A History Of Anxiety

Its such a throw away word.
“I feel a bit anxious!” “I have anxiety about it.” “I had a little panic attack.”
Its a word we hear and use in casual conversation, to express our nerves or qualify our social awkwardness. Everybody feels anxious, you’ve just got to push through it and you’ll be alright. Its such a shitty word, it lends itself to enable people  to talk about anxiety disorders as if they are not really illnesses. As if they are a self imposed state of mind for people who just need to relax a little.
I think I’ve lived with anxiety for the majority of my life. Its generally comes disguised as a very specific and tailored fear. Which then manifests itself deeper and further into my everyday life. Like when I was 8 years old and started refusing to go school, because I became terrified and transfixed on ‘The Bad Book’ being read out in school assembly. It is in truth quite a horrendous notion, that each Friday the list of ‘Bad Children’ was read out to the entire school and if your name was called, you had to stand up and be shamed. I hope nothing like that happens in Primary Schools these days. I spent my early twenties in a constant state of extreme anxiety. I don’t mean that I was stressed or shy or a bit nervous. I mean that every day for five years, I had or fought off panic attacks. I mean that everything I did or didn’t do was governed by the prison of my own mind. I built myself a tiny, little world with limits. I was quite safe there.
If you didn’t know me well, you probably wouldn’t have noticed. I was able to go to work, I looked ‘normal’, I lived with my boyfriend, I had family and friends. I’m pretty convinced the majority of people I knew and worked with had no clue I was mentally unwell. Yes maybe I was bit stand offish, unsocial-able even but ‘normal’ enough not raise any red flags.
When I was nineteen I had a catastrophic mental breakdown. Somewhere between leaving school and starting University, the bottom fell out of my cosy little world. I had been in my element. I had great friends, I went to a great school, I was achieving academically, I was thin, I was pretty. I always had a boyfriend. I smoked Silk Cut and drank Liebfraumilch. I watched Dawsons Creek and The OC. Everything came to me easily, everything was great. I planned to do what everyone else was doing and go to University. It was just what Grammar School girls did. Of course, unlike most of my friends and peers I did not have any direction. I did not have a plan or a goal or a career in mind. So I stuck with what I was good at and applied to take a degree in History. Trouble was, as it turned out I like history in a frivolous sense, in a half naked Jonathan Rhys Meyers kind of sense. I like reading about disastrous events, scandals, Royal fuck ups, and murders. I do not like educating myself about the stained glass windows in Canterbury Cathedral or Roman Forts in Ramsgate.  I was increasingly anxious, tearful, unable to deal with simple situations and challenges. My confidence was shot to shit. I became petrified of vomiting in public places. I became obsessed about it. I planned my life around avoiding such an eventuality. It was something that grew so slowly and gradually that it easily went unnoticed and dismissed as nerves or adjustment worries. Unfortunately, it was neither of those of things and one day I just didn’t go to University, and I didn’t go the next day or the next week and I told my Mum I wasn’t going anymore and that was that.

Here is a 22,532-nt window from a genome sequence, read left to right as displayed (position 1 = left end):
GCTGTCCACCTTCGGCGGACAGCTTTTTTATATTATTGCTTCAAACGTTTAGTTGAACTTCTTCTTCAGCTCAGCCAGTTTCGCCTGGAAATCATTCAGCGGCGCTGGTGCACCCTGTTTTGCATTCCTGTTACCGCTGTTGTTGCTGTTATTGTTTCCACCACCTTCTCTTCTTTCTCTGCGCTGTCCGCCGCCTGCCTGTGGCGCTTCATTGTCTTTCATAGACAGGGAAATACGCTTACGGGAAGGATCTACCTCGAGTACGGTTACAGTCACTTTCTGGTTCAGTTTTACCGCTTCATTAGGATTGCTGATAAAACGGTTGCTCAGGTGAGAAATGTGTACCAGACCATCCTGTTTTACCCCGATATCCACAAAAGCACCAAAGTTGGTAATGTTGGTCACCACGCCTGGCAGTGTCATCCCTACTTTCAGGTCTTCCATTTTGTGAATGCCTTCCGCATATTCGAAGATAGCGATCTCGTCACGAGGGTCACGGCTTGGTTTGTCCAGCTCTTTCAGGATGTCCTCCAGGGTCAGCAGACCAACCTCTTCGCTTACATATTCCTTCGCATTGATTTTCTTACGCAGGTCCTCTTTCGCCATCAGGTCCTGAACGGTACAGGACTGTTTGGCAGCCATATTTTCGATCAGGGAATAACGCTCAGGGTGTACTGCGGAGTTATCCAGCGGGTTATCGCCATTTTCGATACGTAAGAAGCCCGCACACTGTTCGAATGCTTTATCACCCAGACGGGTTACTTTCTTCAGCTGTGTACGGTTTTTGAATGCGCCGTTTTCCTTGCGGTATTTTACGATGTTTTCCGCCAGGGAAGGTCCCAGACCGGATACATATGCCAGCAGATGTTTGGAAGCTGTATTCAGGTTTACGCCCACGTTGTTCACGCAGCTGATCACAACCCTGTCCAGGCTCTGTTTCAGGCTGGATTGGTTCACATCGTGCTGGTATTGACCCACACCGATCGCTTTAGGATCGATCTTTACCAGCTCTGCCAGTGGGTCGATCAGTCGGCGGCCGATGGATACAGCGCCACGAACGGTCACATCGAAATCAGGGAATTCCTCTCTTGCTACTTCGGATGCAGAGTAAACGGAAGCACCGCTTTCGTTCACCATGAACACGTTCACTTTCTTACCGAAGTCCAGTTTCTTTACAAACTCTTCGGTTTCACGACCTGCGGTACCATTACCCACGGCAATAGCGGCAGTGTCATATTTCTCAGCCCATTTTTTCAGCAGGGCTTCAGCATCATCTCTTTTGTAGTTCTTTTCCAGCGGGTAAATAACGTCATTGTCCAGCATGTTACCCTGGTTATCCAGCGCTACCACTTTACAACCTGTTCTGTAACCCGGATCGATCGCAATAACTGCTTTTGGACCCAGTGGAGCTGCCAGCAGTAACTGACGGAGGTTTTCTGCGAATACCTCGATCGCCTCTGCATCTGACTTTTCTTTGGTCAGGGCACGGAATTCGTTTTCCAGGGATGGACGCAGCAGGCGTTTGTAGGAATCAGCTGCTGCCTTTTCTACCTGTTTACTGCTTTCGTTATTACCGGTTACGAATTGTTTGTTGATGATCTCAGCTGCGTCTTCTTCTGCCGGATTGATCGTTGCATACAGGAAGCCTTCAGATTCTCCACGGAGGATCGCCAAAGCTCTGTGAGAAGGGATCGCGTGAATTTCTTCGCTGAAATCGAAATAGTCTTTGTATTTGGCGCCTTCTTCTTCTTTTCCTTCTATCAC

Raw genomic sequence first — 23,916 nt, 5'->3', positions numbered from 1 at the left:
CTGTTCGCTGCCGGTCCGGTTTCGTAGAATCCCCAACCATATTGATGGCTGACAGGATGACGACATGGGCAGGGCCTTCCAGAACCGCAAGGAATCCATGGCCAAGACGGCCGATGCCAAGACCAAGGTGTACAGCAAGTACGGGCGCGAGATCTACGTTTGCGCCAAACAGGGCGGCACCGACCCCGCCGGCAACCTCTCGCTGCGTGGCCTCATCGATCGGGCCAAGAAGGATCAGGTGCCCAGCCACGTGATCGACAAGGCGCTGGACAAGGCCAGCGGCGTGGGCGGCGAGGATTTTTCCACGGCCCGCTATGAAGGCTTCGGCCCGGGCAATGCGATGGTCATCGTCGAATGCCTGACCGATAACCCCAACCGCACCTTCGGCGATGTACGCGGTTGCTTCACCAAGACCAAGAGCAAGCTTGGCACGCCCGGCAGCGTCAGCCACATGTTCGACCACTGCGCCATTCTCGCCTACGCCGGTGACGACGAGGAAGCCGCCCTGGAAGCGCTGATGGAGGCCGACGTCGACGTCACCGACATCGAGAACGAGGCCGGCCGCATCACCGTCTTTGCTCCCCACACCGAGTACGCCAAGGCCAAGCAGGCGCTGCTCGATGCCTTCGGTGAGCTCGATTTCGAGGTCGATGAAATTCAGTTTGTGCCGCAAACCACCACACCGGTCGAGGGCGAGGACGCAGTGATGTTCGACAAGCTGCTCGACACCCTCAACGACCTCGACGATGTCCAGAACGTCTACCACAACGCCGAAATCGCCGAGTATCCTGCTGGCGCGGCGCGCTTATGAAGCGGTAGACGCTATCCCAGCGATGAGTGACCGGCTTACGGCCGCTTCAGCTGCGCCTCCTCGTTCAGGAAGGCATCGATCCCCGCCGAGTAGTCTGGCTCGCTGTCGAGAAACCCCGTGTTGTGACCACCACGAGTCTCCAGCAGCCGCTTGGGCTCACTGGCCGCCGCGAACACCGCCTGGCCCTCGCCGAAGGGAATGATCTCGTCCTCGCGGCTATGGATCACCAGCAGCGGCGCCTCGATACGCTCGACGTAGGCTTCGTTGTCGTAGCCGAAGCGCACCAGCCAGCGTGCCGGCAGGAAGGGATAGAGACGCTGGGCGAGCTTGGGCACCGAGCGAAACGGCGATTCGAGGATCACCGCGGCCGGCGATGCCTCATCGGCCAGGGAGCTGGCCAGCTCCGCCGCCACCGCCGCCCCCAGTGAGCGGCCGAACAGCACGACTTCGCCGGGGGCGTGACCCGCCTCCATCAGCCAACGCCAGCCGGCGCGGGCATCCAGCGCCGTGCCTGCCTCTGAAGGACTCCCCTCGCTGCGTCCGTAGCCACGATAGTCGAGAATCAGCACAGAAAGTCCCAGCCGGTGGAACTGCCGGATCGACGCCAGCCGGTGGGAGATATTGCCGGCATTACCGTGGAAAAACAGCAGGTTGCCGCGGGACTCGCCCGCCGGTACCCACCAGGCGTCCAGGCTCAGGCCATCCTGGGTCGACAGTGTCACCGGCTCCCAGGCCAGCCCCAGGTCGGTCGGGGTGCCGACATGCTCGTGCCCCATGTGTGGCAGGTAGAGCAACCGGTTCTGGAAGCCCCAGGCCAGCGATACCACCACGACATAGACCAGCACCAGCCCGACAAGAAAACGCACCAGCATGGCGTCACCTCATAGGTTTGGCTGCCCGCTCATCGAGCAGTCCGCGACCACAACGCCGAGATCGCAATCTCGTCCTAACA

And then I had a complete mental break down.

So there we have it, my history of anxiety and panic disorders. Whilst I haven’t had a full blown panic attack for three years, I wouldn’t be so naive as to think I am better. Currently day to day it doesn’t come up. I don’t worry about going to the supermarket or out for dinner with colleagues. I show up, I participate, I get shit done, I let myself have a good time. But every now and then I just get a little reminder, courtesy of a chest pain or just an unexplained feeling of dread that I can’t shrug off. I think the trick is to face it head on, acknowledge it and tell it to go fuck itself. If you can manage that you won’t win every time but you’ll get the best of three.


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